4DutchThe Netherlands



South Africa


23.1Similar roots of Germanic origin:

Zenden – to send

Breek – break

Latin and French borrowings

Past tense and participle are formed with suffixes similar to English irregular verbs:

zit-zat (sit-sat)

gebroken (broken)

grammatical cases are mostly obsolete

fixed word order (SVO)

5PortugueseSouth and Latin America





221Mostly Latin roots:

fogo – fire (from Latin focus)

razāo – reason (ratio)

irmāo – brother (germanicus)

Germanic borrowings:

suino – swine from ‘sweina’

gravar – to craft, graft, record -from ‘graba’

Lost case system for nouns, two numbers: sg and pl.

Verb: three tenses (past, present, future), three moods (indicative, imperative, subjunctive), three aspects (perfective, imperfective, continuous)

mainly fixed word order (SVO)



10Similar roots of Germanic origin (Old Norse in particular):
den – the

mus  – mouse

kung – king

Definite and indefinite articles for nouns

Using prepositions instead of grammatical cases

fixed word order (SVO)



Eastern Europe



64.8Similar roots from Latin: settembre – September

secondo – second

studio – study

Noun suffixes for sg and pl – arte-arti (art – arts)

Indefinite and definite articles for nouns

Verbal conjugations by person/number (Indicative)

It should be taken into consideration, that each language in the table can be regarded as the easiest language to learn even just because you spell its words in the Latin alphabet like in English.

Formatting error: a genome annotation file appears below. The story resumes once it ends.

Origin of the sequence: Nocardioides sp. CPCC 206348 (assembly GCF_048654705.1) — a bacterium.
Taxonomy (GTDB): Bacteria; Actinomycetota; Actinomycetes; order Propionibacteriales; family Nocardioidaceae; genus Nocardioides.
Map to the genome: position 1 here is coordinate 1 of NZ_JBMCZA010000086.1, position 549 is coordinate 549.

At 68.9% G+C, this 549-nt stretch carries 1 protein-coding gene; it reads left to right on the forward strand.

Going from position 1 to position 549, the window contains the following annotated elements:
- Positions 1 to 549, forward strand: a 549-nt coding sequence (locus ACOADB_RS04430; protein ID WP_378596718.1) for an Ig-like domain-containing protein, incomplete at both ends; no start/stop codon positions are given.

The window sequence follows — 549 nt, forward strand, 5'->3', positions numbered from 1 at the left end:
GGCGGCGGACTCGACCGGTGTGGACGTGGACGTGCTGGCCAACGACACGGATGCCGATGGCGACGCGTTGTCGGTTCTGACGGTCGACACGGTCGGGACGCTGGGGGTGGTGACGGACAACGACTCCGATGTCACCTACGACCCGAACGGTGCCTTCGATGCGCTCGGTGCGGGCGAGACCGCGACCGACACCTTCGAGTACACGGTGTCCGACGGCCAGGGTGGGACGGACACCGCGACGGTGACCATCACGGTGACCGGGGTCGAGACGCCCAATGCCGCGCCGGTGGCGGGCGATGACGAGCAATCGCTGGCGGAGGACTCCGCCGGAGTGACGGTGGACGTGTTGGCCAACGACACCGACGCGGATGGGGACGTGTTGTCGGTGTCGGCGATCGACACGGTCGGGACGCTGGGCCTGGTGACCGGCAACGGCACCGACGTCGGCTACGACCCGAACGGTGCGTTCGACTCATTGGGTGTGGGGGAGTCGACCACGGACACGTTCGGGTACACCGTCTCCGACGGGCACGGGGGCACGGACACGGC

Also, the following groups are mutually intelligible, so if you know one already, it will be simpler to master another kindred one:

  • Norwegian-Swedish-Danish (Germanic);
  • Spanish-Portuguese-Italian (Romance).

Why to learn a foreign language?

For most English speakers looking for learn another language, similar language to English remains the first choice – and for good reason.

Recently, I interviewed a professional Russian translator, Hanna Sles, about the best languages to learn and she said: “English is the third spoken global language after Mandarin Chinese and Spanish. English native speakers are very lucky, since they have more opportunities to learn new languages and cultures.”

However, there are certain benefits to master another one even if you are lucky to be an Anglophone, especially if this is one of the easiest languages to learn:

  • Personal development – you will get a wider outlook, learn about traditions in other countries, boost your memory and concentration skills, persistence and logics to apply grammar rules;
  • Courtesy – it is always more polite to communicate with people in their mother tongue;
  • Confidence while travelling – you will more secure in a foreign country when you know its language (the choice of destination depends on what climate and activities you prefer for holidays: if you like skiing – set off to the north, if you enjoy the seaside – go to Italy or Spain);
  • Studies and research – composing a thesis, you will get an opportunity to use more information sources;
  • Hobbies – either reading original books and watching films or just keeping yourself busy (as Sartre said, “To do is to be”);
  • Social skills – you will have an opportunity to communicate with new people (both for business and leisure);
  • Work opportunities – you can seek for a better job abroad;
  • Career prospects – if you professionally master a rare-known language, you have a greater chance to be in demand.

For some inspiration in conclusion, remember the theory of the American linguist Noam Chomsky. He states that humans have the so-called ‘language acquisition device’ and possess an innate ability for its learning.

About RJ Frometa

Head Honcho, Editor in Chief and writer here on VENTS. I don't like walking on the beach, but I love playing the guitar and geeking out about music. I am also a movie maniac and 6 hours sleeper.